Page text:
Taking the chance from a discussion on the IPv6 hacker’s mailing list and the freshly proposed draft RFC regarding the deprecation of the generation of IPv6 Atomic Fragments, I decided to test very quickly what is the current status related with the latest and some of the most poplar Operating Systems (OS) status (whether they send Atomic Fragments in response to Packet Too Big messages, or not). The motivation behind this was to check which one of them is potentially vulnerable to the DoS attack using the technique described in the above proposed RFC and taking it for granted that Atomic Fragments are blocked in the real world (but more about this, in another blogpost in the near future).
In the “A Novel Way of Abusing IPv6 Extension Headers to Evade IPv6 Security Devices” blogpost I described a way to evade a high-end commercial IDPS device, the Tipping Point IDPS (TOS Tipping Point, Package 188.8.131.5236 and vaccine 184.108.40.20630 digital), by abusing a minor detail at the IPv6 specification. As I promised at the end of that blogpost, this is not the end. In this blogpost I am going to describe several new and different ways of evading another popular IDPS, an open-source one this time, Suricata.
As it is well known to the IPv6 enthusiasts, one of the most significant changes that IPv6 brings with it, apart from supporting a really huge address space, is the improved support for Extensions and Options, which is achieved by the usage of IPv6 Extension headers. According to RFC 2460, “changes in the way IP header options are encoded allows for more efficient forwarding, less stringent limits on the length of options, and greater flexibility for introducing new options in the future.” So, by adding IPv6 Extension headers, according to the designers of the protocol, flexibility and efficiency in the IP layer is improved.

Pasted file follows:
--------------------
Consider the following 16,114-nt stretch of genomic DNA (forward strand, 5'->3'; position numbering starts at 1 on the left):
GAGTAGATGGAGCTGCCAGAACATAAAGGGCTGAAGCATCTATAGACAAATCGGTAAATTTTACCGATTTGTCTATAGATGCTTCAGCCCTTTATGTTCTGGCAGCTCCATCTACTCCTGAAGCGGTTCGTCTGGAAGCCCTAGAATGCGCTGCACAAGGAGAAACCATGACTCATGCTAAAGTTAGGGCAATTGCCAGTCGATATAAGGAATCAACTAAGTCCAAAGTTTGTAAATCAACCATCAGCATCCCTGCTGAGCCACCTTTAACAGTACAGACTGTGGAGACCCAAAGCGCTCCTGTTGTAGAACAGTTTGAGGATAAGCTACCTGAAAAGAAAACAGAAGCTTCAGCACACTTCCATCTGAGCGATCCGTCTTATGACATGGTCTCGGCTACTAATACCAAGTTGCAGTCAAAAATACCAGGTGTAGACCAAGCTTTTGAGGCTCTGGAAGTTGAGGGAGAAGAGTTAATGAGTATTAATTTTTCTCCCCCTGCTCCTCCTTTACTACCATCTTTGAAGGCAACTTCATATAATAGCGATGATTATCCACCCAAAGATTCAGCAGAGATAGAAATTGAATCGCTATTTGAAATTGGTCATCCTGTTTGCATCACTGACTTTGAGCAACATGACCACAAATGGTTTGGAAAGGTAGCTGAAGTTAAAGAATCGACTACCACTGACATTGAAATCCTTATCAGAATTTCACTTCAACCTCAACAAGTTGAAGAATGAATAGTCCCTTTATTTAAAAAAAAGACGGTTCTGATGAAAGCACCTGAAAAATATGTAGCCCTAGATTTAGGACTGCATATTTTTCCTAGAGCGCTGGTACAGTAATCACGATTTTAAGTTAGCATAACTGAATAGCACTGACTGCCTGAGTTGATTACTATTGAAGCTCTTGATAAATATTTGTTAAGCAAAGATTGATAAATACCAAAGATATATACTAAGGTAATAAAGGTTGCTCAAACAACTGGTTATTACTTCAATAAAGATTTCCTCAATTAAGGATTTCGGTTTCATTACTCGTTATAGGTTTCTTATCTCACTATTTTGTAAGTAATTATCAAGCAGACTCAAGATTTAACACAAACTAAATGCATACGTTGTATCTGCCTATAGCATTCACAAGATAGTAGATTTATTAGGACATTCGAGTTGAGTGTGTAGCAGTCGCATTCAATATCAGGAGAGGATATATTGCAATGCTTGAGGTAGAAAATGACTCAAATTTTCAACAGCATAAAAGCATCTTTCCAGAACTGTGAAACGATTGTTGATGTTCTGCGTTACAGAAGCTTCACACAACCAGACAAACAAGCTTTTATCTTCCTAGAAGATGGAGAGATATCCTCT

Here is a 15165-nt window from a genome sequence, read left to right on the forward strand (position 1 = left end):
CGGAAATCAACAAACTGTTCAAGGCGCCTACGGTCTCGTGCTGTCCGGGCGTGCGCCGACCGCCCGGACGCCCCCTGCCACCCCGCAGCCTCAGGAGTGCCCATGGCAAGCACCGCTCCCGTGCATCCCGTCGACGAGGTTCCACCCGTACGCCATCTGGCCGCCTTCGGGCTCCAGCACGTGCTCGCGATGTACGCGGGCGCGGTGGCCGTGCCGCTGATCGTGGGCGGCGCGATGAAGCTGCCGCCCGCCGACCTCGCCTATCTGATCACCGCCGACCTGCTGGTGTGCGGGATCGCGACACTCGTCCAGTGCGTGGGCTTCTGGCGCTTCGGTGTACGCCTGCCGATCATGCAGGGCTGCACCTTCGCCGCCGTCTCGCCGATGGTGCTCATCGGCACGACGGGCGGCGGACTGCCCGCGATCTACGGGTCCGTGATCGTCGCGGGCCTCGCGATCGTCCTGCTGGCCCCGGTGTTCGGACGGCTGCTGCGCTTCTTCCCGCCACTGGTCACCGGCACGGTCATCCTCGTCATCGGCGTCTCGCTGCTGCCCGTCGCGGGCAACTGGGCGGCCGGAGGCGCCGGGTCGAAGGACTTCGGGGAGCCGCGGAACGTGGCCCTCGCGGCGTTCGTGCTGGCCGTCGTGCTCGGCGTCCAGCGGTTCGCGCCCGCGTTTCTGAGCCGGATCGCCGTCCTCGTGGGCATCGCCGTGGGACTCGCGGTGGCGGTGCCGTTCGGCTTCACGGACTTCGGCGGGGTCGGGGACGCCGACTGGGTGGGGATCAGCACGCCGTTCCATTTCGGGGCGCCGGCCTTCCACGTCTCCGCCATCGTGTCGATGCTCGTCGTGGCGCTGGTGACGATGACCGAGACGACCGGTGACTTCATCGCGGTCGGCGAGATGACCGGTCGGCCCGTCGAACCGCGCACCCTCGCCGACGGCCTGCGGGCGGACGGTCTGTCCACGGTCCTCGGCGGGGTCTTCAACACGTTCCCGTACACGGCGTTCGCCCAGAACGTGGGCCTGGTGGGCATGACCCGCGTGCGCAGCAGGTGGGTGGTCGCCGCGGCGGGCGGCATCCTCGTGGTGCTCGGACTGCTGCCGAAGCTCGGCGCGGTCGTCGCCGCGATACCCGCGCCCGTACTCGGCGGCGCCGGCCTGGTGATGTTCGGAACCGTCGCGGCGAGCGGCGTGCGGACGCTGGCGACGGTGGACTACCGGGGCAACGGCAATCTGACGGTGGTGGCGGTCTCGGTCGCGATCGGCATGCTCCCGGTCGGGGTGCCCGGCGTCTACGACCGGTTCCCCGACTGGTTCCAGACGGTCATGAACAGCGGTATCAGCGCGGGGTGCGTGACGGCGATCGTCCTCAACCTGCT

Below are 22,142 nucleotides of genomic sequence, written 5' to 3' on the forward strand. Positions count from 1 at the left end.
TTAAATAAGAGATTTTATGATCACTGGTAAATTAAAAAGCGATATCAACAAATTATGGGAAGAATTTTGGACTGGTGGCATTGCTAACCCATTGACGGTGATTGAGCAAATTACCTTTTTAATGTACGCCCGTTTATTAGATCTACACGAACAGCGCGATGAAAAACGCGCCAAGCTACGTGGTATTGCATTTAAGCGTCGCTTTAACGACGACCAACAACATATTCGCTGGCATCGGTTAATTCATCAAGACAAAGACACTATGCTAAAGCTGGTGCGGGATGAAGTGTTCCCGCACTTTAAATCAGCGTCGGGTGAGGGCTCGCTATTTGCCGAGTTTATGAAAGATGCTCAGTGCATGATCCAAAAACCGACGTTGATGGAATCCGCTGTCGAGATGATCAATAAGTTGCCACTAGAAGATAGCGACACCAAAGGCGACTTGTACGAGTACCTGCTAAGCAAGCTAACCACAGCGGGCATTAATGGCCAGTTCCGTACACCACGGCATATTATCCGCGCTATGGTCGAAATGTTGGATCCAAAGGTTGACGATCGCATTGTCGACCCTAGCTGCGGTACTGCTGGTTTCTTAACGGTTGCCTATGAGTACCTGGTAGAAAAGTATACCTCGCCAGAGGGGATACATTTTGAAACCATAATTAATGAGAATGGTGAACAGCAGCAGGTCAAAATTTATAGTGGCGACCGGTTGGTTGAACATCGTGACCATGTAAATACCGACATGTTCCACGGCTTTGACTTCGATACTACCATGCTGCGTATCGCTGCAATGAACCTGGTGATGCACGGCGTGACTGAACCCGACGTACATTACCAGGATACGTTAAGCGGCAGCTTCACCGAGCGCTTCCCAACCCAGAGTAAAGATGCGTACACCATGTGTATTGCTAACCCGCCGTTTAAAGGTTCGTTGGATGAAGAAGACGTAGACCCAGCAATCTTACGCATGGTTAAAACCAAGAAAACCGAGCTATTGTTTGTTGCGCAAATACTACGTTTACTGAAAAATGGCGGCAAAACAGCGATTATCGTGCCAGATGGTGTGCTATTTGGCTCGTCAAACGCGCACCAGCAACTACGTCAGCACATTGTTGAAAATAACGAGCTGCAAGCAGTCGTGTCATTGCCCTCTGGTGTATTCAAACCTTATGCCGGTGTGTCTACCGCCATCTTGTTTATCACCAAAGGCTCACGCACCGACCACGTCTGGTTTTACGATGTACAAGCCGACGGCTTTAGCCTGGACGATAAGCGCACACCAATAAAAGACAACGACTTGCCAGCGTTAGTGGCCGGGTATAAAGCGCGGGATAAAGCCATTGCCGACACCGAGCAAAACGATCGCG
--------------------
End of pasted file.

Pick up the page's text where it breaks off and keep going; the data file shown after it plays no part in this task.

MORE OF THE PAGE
This illustrates once more the huge security problems related to IPv6 extension headers and IPv6 fragmentation and in particular to the combination of those two. Antonios Atlasis will discuss those in detail at the event (see his announcements here and here). It would be really helpful if major security products had some simple global properties/command line parameters/checkboxes like “drop all fragmented IPv6 packets”, “drop all IPv6 packets with extension headers” (ok, maybe “drop all IPv6 with multiple extension headers”; besides HBH in MLD packets – which shouldn’t traverse L3 hops – we don’t see too much ext headers in production networks anyway, as of early 2013) or at least “drop all packets with a combination of fragmentation and ext headers other than the fragmentation header”. But this will probably need another some years to show up and unfortunately we’ll probably see such problems still for a very long time…
Again, you should see Antonios’ presentations on this stuff (I had the chance to look at them already, it’s great research with scary results). For those of you who can’t join us: they’ll be made available for download after the conference.
Looking forward to an active discussion of these topics at the IPv6 Sec Summit,